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Mitigation from Devastating Floods in West Virginia and the Upper Peninsula of Michigan

Location: Washington, DC


    Mr. LEVIN. Madam President, Senators BYRD, STABENOW, and I would like to engage in a colloquy with Senator REID, the ranking member of the Energy and Water Development Subcommittee and TED STEVENS, Chairman of the Full Committee.

    Mr. BYRD. In West Virginia, torrential flooding is becoming an annual event—since 1993, the State has had 11 federally declared disasters. In this year alone, the State has had two federally declared disasters. In the latest round of devastating flooding in the State last month, 12 counties were declared Federal disaster areas. Homes were damaged or destroyed, and the severe impact on the infrastructure in the southern part of the State—from roads, bridges, water and sewer, to power sources—has brought a normal way of life to a screeching halt once again.

    Ms. STABENOW. In May of this year, unusually heavy rainfall occurred in four countries of the Upper Peninsula of Michigan causing rivers and streams throughout the area to swell out of their banks, inflicting severe and widespread damages. The greatest damages occurred in Marquette County where an earthen dike at Silver Lake Basin failed, sending and estimated 8 billion gallons of water cascading downstream through the city of Marquette toward Lake Superior.

    The floodwaters destroyed or damaged numerous public and private structures and caused unprecedented environmental and ecological damage within the Dead River Basin and into Lake Superior in Marquette County. Two power generation facilities were damaged. One of the power generation facilities, the Presque Isle plant in the city of Marquette, resulted in shutdown for more than 30 days.

    Without power, two iron ore mines, which produce about 20 percent of our Nation's annual iron ore output, were shut down, idling 1,200 workers. Dozens of other area businesses, institutions and private homeowners were also seriously impacted. Three of the four counties affected are impoverished, with a majority of the population over 65 years of age. Local governments simply do not have the capital to pay for the public damages. Without an infusion of Federal aid, Marquette and the other three counties will have a difficult, if not impossible, task of recovering from this disaster.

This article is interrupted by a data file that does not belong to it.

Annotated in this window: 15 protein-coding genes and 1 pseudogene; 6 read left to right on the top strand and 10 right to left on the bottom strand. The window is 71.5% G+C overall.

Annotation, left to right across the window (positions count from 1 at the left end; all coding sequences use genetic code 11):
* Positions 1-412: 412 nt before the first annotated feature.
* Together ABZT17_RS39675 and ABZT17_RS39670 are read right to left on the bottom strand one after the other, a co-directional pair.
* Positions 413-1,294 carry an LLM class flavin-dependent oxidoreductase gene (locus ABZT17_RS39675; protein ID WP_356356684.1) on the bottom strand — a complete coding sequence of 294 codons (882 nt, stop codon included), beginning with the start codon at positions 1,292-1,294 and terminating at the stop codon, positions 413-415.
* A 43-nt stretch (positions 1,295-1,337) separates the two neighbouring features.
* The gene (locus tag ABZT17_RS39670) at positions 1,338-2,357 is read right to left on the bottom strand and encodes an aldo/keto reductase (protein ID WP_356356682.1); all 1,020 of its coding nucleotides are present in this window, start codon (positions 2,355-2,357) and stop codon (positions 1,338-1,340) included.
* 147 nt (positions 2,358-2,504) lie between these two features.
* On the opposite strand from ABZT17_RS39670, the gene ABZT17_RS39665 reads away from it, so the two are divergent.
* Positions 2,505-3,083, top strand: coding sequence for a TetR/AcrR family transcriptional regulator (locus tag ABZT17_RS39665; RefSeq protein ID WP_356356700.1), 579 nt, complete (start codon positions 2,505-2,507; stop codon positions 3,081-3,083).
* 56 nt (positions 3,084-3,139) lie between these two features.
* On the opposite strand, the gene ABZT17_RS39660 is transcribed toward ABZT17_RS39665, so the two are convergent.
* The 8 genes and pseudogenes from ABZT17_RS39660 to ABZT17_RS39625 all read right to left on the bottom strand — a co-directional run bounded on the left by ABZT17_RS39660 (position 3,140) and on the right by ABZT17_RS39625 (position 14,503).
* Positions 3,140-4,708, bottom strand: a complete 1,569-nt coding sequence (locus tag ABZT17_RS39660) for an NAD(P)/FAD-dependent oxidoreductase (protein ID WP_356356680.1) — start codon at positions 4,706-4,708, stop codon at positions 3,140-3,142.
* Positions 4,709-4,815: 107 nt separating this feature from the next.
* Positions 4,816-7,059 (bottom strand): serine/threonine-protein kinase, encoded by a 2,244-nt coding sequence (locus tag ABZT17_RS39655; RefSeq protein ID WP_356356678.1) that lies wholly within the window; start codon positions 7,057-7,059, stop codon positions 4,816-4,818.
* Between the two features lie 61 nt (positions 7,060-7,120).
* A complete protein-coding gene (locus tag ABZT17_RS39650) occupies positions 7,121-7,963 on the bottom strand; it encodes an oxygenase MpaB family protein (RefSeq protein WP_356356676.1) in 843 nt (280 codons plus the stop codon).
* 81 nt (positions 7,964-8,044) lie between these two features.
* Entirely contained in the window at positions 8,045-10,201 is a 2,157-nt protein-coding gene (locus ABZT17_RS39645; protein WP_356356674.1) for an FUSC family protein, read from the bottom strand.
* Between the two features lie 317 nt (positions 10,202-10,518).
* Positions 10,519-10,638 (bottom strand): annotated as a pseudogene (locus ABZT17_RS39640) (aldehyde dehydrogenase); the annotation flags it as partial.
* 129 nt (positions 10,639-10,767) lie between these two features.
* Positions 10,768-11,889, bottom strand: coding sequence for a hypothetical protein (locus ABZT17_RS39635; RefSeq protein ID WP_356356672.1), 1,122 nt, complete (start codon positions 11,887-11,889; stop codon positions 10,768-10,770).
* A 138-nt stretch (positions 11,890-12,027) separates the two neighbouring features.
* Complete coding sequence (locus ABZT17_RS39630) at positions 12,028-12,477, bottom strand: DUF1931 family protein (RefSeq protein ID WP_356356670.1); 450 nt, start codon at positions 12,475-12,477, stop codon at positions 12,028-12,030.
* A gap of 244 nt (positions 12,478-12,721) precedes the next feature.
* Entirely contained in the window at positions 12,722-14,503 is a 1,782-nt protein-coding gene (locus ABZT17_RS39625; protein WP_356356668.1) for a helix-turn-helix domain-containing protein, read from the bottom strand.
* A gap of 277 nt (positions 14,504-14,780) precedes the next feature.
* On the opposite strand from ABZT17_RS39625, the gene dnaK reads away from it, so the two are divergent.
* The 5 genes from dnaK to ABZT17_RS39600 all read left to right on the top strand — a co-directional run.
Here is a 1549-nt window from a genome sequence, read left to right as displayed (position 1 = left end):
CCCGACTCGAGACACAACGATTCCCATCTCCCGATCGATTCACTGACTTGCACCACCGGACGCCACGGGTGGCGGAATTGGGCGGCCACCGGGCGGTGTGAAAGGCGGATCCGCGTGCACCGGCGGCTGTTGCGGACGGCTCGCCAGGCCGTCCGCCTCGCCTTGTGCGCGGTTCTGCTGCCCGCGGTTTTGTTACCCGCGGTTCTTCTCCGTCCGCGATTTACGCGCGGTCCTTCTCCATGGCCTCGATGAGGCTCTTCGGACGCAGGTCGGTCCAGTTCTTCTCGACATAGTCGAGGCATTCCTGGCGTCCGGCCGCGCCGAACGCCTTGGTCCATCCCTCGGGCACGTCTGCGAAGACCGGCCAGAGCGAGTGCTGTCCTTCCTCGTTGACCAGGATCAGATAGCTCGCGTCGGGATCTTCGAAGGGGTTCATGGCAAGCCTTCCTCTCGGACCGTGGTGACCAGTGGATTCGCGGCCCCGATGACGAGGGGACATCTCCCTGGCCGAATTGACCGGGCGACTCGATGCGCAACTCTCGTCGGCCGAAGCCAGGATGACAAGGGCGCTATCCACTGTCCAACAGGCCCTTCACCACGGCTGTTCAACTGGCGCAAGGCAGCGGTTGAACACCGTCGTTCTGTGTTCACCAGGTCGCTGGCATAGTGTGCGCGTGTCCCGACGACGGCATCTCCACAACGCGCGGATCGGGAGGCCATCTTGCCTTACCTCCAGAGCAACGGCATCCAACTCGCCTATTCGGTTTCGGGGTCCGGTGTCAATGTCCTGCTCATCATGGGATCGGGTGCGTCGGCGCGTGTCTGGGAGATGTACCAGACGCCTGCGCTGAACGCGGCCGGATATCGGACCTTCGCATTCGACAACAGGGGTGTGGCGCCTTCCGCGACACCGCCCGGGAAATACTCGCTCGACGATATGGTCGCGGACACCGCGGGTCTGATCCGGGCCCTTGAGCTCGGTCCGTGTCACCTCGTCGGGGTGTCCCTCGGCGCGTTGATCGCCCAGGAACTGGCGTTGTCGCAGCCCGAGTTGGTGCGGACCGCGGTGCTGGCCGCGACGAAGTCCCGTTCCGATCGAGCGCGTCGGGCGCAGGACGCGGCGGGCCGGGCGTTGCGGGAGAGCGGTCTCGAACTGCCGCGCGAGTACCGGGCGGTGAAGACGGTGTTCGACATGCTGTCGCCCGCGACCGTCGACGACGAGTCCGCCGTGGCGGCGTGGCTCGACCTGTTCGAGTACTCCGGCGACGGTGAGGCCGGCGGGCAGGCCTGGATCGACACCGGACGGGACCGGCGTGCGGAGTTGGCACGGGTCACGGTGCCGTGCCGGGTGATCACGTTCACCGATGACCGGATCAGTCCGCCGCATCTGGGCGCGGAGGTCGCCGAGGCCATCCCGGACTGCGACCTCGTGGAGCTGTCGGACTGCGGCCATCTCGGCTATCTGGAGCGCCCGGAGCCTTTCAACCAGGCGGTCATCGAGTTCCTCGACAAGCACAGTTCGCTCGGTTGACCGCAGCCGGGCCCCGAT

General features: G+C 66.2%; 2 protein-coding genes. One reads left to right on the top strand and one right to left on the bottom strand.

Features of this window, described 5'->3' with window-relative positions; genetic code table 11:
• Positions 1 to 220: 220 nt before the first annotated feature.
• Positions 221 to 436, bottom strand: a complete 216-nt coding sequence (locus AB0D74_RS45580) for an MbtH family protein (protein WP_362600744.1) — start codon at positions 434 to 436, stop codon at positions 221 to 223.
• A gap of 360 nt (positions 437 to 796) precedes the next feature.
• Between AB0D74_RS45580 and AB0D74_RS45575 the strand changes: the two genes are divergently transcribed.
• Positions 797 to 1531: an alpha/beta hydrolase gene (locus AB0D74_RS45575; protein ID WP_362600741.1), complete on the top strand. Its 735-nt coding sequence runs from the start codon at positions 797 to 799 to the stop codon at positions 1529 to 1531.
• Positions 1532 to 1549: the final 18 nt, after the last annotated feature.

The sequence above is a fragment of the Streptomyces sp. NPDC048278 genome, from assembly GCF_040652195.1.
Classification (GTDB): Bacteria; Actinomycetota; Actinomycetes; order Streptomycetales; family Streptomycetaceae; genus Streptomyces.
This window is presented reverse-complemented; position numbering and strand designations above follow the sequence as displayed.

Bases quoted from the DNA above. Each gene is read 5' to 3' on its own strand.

Mr. LEVIN. Normally, our States would be able to rely on the operations and maintenance account for the corps to help repair damages to public facilities, such as obstructive deposits in flood control streams, bank erosion threatening public facilities, damages to other public infrastructure such as water and sewer facilities. Additionally, funds provided will allow the Army Corps to repair weather-related damages that have occurred to Federal infrastructure. However, it is our understanding that the fund has been depleted for this year.

    Mr. REID. Unfortunately, your understanding is correct.

    Mr. BYRD. It is our hope that you and Senator DOMENICI, when drafting the Fiscal Year 04 Energy Water Development Act will be able to address these emergencies in these two States, as well as others that have experienced massive flooding in this exceptionally wet spring.

    Mr. REID. Senator DOMENICI and I will be marking up the Energy and Water Development Act for Fiscal Year 04 next week in both subcommittee and full committee. We recognize the needs of both States for flood mitigation, including stream and river restoration, bank stabilization, infrastructure repair and restoration, water and sewer repairs, and fresh drinking water in some areas. We will do everything we can to address these needs in the Fiscal Year 04 bill.

    Mr. STEVENS. I, too, will do everything I can to support this critical work as we draft the Fiscal Year 04 Energy and Water Development Act.

    Mr. LEVIN. We thank the Senator.

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